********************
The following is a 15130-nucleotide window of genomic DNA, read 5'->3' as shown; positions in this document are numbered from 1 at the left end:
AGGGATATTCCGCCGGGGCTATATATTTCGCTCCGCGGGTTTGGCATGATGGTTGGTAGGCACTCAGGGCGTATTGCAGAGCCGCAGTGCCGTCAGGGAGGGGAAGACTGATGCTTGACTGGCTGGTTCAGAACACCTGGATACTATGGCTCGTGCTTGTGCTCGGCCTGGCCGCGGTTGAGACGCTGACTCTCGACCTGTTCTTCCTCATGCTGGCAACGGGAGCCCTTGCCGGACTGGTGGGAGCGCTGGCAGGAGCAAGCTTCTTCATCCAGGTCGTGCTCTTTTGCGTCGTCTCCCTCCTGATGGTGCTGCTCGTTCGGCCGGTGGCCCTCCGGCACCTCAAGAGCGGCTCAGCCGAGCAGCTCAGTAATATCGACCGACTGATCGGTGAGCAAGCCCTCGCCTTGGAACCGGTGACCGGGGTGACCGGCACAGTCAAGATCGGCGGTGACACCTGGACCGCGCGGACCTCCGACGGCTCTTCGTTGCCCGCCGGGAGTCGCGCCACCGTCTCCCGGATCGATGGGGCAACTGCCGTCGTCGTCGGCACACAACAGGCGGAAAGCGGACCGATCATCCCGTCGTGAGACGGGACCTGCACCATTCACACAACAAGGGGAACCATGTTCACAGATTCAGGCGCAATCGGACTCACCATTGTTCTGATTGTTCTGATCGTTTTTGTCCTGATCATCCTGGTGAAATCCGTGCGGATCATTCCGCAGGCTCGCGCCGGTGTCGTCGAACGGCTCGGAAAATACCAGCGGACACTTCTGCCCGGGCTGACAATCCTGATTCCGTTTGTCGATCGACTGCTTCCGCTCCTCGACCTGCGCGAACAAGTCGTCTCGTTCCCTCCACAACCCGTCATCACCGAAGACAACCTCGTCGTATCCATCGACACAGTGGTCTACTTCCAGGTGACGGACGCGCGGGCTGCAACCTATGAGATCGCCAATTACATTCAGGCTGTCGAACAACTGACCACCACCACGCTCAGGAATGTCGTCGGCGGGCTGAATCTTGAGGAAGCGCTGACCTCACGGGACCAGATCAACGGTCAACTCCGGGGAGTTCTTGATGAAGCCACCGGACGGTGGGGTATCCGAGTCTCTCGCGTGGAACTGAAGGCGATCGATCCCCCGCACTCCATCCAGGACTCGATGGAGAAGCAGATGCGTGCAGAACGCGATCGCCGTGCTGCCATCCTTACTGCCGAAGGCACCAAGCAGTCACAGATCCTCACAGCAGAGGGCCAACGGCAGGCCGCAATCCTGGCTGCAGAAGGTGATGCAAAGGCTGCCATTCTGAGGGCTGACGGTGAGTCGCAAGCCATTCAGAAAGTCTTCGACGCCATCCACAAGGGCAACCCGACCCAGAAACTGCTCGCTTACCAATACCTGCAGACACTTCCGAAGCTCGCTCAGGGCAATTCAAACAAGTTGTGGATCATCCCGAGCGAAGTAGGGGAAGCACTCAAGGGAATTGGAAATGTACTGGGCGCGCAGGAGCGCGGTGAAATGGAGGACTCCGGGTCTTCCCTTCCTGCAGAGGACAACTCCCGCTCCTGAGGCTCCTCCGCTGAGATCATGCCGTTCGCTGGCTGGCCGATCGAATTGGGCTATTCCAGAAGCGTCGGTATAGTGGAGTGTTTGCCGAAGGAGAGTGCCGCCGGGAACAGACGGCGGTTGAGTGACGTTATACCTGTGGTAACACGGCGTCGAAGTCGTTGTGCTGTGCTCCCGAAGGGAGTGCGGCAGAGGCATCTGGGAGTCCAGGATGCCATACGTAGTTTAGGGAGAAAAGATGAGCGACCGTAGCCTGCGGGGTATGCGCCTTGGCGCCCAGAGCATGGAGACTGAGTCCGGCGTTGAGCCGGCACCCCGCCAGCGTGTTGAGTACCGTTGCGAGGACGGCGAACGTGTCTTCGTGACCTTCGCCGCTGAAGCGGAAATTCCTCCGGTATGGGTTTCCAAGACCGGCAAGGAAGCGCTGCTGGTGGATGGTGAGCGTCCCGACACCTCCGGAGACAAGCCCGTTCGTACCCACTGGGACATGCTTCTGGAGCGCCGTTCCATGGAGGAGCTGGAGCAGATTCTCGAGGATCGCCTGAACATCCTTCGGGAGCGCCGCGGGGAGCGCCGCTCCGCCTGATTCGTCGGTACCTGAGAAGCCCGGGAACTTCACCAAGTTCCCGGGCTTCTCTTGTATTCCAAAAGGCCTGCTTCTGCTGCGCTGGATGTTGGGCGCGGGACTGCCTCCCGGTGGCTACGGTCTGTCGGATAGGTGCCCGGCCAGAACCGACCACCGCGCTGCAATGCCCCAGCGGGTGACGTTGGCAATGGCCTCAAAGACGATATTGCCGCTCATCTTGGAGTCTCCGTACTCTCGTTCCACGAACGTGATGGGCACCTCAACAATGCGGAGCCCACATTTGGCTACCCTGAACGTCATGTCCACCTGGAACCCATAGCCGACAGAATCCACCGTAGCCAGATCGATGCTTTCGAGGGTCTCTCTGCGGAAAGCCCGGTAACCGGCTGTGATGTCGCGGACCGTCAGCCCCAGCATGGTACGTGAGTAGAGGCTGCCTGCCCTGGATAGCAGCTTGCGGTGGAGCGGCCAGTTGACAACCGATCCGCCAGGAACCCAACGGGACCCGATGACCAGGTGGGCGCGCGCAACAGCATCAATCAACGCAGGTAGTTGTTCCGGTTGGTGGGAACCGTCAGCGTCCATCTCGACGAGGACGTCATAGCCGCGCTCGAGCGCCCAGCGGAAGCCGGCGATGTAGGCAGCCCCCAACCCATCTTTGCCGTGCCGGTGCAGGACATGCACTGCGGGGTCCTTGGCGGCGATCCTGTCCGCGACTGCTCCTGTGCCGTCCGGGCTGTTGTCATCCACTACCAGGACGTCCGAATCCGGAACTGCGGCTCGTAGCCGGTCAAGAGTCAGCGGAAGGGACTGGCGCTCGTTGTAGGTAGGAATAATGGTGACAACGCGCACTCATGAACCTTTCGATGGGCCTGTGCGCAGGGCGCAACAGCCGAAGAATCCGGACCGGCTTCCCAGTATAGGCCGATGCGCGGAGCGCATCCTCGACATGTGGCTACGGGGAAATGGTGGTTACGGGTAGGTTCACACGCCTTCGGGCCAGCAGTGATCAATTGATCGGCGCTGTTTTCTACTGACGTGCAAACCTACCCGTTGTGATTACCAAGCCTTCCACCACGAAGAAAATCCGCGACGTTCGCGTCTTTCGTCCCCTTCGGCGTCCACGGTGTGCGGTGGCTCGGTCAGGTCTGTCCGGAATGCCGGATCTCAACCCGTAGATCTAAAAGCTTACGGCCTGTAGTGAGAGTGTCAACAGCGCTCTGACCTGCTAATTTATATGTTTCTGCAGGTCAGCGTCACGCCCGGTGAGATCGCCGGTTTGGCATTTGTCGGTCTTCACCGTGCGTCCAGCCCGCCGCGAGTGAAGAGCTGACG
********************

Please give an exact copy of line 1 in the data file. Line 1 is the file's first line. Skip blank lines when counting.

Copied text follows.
The following is a 15130-nucleotide window of genomic DNA, read 5'->3' as shown; positions in this document are numbered from 1 at the left end: